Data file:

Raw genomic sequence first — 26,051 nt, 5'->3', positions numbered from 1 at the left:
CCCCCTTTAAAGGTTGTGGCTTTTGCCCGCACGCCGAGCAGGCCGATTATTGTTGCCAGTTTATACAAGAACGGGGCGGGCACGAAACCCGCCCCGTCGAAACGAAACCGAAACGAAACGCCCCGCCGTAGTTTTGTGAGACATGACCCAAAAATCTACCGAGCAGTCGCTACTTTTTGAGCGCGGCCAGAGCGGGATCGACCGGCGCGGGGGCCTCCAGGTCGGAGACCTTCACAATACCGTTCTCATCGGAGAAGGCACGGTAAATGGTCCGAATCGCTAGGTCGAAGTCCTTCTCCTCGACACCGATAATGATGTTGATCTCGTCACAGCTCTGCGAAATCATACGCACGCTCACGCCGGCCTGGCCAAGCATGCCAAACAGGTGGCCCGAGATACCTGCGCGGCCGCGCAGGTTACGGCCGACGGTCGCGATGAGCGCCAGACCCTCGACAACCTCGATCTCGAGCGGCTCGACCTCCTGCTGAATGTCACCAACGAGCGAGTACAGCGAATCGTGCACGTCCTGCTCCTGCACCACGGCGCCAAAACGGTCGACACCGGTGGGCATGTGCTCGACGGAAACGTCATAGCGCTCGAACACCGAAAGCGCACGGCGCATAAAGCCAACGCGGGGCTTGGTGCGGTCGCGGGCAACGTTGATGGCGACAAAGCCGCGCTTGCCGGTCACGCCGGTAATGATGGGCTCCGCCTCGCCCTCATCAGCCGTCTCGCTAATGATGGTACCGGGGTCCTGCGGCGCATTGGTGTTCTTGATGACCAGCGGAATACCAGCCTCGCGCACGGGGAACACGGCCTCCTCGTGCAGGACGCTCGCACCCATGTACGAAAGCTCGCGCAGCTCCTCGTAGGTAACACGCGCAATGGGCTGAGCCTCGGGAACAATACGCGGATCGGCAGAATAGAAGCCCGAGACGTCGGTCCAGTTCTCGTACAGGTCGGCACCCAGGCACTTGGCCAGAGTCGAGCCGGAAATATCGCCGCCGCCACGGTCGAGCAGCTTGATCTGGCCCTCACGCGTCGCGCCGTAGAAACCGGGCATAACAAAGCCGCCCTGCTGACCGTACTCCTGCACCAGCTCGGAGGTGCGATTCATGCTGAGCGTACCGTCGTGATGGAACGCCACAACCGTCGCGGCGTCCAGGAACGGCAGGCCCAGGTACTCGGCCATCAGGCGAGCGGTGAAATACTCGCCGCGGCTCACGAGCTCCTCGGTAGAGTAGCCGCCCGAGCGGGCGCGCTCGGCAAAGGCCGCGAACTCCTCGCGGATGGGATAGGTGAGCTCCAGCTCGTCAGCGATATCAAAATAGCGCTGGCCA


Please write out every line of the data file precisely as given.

Raw genomic sequence first — 26,051 nt, 5'->3', positions numbered from 1 at the left:
CCCCCTTTAAAGGTTGTGGCTTTTGCCCGCACGCCGAGCAGGCCGATTATTGTTGCCAGTTTATACAAGAACGGGGCGGGCACGAAACCCGCCCCGTCGAAACGAAACCGAAACGAAACGCCCCGCCGTAGTTTTGTGAGACATGACCCAAAAATCTACCGAGCAGTCGCTACTTTTTGAGCGCGGCCAGAGCGGGATCGACCGGCGCGGGGGCCTCCAGGTCGGAGACCTTCACAATACCGTTCTCATCGGAGAAGGCACGGTAAATGGTCCGAATCGCTAGGTCGAAGTCCTTCTCCTCGACACCGATAATGATGTTGATCTCGTCACAGCTCTGCGAAATCATACGCACGCTCACGCCGGCCTGGCCAAGCATGCCAAACAGGTGGCCCGAGATACCTGCGCGGCCGCGCAGGTTACGGCCGACGGTCGCGATGAGCGCCAGACCCTCGACAACCTCGATCTCGAGCGGCTCGACCTCCTGCTGAATGTCACCAACGAGCGAGTACAGCGAATCGTGCACGTCCTGCTCCTGCACCACGGCGCCAAAACGGTCGACACCGGTGGGCATGTGCTCGACGGAAACGTCATAGCGCTCGAACACCGAAAGCGCACGGCGCATAAAGCCAACGCGGGGCTTGGTGCGGTCGCGGGCAACGTTGATGGCGACAAAGCCGCGCTTGCCGGTCACGCCGGTAATGATGGGCTCCGCCTCGCCCTCATCAGCCGTCTCGCTAATGATGGTACCGGGGTCCTGCGGCGCATTGGTGTTCTTGATGACCAGCGGAATACCAGCCTCGCGCACGGGGAACACGGCCTCCTCGTGCAGGACGCTCGCACCCATGTACGAAAGCTCGCGCAGCTCCTCGTAGGTAACACGCGCAATGGGCTGAGCCTCGGGAACAATACGCGGATCGGCAGAATAGAAGCCCGAGACGTCGGTCCAGTTCTCGTACAGGTCGGCACCCAGGCACTTGGCCAGAGTCGAGCCGGAAATATCGCCGCCGCCACGGTCGAGCAGCTTGATCTGGCCCTCACGCGTCGCGCCGTAGAAACCGGGCATAACAAAGCCGCCCTGCTGACCGTACTCCTGCACCAGCTCGGAGGTGCGATTCATGCTGAGCGTACCGTCGTGATGGAACGCCACAACCGTCGCGGCGTCCAGGAACGGCAGGCCCAGGTACTCGGCCATCAGGCGAGCGGTGAAATACTCGCCGCGGCTCACGAGCTCCTCGGTAGAGTAGCCGCCCGAGCGGGCGCGCTCGGCAAAGGCCGCGAACTCCTCGCGGATGGGATAGGTGAGCTCCAGCTCGTCAGCGATATCAAAATAGCGCTGGCCA